message 20: by Riku (new) - added it

Riku Sayuj Ian wrote: "The novel is based on heirarchies. Humans dream of/aspire to own actual animals. The title asks the question whether the androids dream of electric sheep. We make pets of the next step down in the ..."

Wonderfully put, Ian. I need to read the book. Because, I keep coming back to the question, how does it matter what the manufacturer's goal was if the result was random... The movie didn't address any of these complexities. have you seen it??


Michael Love your review, Ian, and dig the discussion with Riku. What a team you guys make.

The book should get a prize for most evocative title. (It kind of goes with Brunner's "The Sheep Look Up" and Murikami's "The Wild Sheep Chase").


message 22: by Ian (new) - rated it 5 stars

Ian "Marvin" Graye Michael wrote: "Love your review, Ian, and dig the discussion with Riku. What a team you guys make.

The book should get a prize for most evocative title. (It kind of goes with Brunner's "The Sheep Look Up" and ..."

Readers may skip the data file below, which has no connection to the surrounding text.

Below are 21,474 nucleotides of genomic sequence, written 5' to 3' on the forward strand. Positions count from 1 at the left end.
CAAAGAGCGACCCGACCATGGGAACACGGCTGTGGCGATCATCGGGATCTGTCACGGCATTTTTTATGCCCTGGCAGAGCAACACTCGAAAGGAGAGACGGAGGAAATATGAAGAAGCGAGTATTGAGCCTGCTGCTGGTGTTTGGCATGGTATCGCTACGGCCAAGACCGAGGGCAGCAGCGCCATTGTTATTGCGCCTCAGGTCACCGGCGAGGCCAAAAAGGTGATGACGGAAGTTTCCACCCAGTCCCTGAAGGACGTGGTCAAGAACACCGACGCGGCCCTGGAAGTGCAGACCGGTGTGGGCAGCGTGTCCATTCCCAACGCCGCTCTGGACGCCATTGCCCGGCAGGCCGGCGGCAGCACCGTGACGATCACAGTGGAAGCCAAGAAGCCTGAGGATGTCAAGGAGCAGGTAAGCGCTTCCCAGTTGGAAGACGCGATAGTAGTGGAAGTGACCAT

Thanks, Michael. Why isn't there more fiction about sheep? This reading finally allowed me to get some understanding of the meaning of the title.


message 23: by Ian (last edited Feb 23, 2014 11:31AM) (new) - rated it 5 stars

Ian "Marvin" Graye Riku wrote: " I keep coming back to the question, how does it matter what the manufacturer's goal was if the result was random... The movie didn't address any of these complexities. have you seen it??."

The outcome wasn't totally random. In the novel, it was part of the manufacturer's quest. Maybe how they achieved it involved a bit of of experimentation.

In the film, I agree there is a greater level of randomness, because it presumably triggers the return to earth in order to confront Tyrell. However, the film is a totally different beast to the book. Even the name of the manufacturer has been changed.